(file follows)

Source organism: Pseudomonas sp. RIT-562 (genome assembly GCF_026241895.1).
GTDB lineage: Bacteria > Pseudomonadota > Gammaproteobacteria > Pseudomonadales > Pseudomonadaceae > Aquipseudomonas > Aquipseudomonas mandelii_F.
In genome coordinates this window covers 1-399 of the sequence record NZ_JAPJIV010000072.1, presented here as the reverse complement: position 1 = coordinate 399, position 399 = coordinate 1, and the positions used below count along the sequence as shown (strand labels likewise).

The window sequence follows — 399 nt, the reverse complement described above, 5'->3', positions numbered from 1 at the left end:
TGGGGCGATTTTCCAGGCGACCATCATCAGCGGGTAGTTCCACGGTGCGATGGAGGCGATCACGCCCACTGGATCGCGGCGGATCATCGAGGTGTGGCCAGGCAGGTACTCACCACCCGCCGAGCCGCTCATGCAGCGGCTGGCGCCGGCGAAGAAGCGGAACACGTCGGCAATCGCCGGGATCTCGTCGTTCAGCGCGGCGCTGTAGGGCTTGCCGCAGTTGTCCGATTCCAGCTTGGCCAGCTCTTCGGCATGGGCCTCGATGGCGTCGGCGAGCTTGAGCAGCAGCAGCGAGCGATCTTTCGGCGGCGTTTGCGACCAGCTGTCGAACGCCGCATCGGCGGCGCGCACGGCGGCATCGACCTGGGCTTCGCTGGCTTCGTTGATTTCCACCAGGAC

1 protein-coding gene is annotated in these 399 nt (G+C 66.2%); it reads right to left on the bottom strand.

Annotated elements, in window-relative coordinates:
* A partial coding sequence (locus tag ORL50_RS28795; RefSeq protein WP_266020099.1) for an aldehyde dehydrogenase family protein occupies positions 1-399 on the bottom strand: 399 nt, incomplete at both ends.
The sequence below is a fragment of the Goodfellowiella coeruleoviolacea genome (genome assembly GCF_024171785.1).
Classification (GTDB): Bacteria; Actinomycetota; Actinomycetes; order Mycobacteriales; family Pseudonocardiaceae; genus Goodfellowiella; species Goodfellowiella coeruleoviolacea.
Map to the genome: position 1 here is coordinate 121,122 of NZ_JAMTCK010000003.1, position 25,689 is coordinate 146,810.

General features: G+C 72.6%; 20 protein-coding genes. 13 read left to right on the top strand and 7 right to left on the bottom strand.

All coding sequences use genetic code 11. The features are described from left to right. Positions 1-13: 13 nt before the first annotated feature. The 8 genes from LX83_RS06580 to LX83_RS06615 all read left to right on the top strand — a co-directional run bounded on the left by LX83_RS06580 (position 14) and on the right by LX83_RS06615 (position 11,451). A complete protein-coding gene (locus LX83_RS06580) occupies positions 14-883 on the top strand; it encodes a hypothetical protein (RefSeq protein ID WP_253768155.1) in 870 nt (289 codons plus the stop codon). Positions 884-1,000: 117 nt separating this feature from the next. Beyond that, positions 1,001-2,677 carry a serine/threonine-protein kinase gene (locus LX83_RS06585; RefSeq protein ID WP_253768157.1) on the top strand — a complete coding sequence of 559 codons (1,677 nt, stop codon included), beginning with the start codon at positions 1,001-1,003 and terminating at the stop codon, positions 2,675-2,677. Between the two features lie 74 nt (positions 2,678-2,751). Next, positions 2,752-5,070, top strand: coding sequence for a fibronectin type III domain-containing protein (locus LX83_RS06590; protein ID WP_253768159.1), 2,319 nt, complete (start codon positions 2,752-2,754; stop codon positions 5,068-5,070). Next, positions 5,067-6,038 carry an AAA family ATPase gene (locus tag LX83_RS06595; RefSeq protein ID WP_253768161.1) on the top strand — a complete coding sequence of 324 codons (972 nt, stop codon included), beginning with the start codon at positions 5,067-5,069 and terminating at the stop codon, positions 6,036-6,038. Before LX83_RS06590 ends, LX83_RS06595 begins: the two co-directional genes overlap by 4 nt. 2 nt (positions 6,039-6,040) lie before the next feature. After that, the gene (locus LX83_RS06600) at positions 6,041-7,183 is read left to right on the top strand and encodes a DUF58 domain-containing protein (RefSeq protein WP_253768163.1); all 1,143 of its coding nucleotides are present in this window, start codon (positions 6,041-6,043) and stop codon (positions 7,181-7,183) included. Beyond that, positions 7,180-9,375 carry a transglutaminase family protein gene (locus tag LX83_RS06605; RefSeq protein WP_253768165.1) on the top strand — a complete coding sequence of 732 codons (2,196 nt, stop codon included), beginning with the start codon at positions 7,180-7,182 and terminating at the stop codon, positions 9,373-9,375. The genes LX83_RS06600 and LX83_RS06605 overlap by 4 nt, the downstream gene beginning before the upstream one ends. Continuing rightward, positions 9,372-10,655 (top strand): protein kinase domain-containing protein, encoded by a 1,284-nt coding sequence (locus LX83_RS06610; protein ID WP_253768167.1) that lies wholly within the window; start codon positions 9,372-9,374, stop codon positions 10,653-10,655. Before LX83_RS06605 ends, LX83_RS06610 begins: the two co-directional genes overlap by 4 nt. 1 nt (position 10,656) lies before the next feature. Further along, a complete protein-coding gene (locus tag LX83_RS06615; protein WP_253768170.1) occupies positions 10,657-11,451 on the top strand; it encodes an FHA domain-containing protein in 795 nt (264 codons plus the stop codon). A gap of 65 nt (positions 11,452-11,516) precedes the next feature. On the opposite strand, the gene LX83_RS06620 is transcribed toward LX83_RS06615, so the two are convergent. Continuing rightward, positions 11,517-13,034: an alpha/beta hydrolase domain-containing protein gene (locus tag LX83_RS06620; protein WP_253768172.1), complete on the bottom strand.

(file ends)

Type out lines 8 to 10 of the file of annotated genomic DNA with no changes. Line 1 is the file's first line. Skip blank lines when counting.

* A partial coding sequence (locus tag ORL50_RS28795; RefSeq protein WP_266020099.1) for an aldehyde dehydrogenase family protein occupies positions 1-399 on the bottom strand: 399 nt, incomplete at both ends.
The sequence below is a fragment of the Goodfellowiella coeruleoviolacea genome (genome assembly GCF_024171785.1).
Classification (GTDB): Bacteria; Actinomycetota; Actinomycetes; order Mycobacteriales; family Pseudonocardiaceae; genus Goodfellowiella; species Goodfellowiella coeruleoviolacea.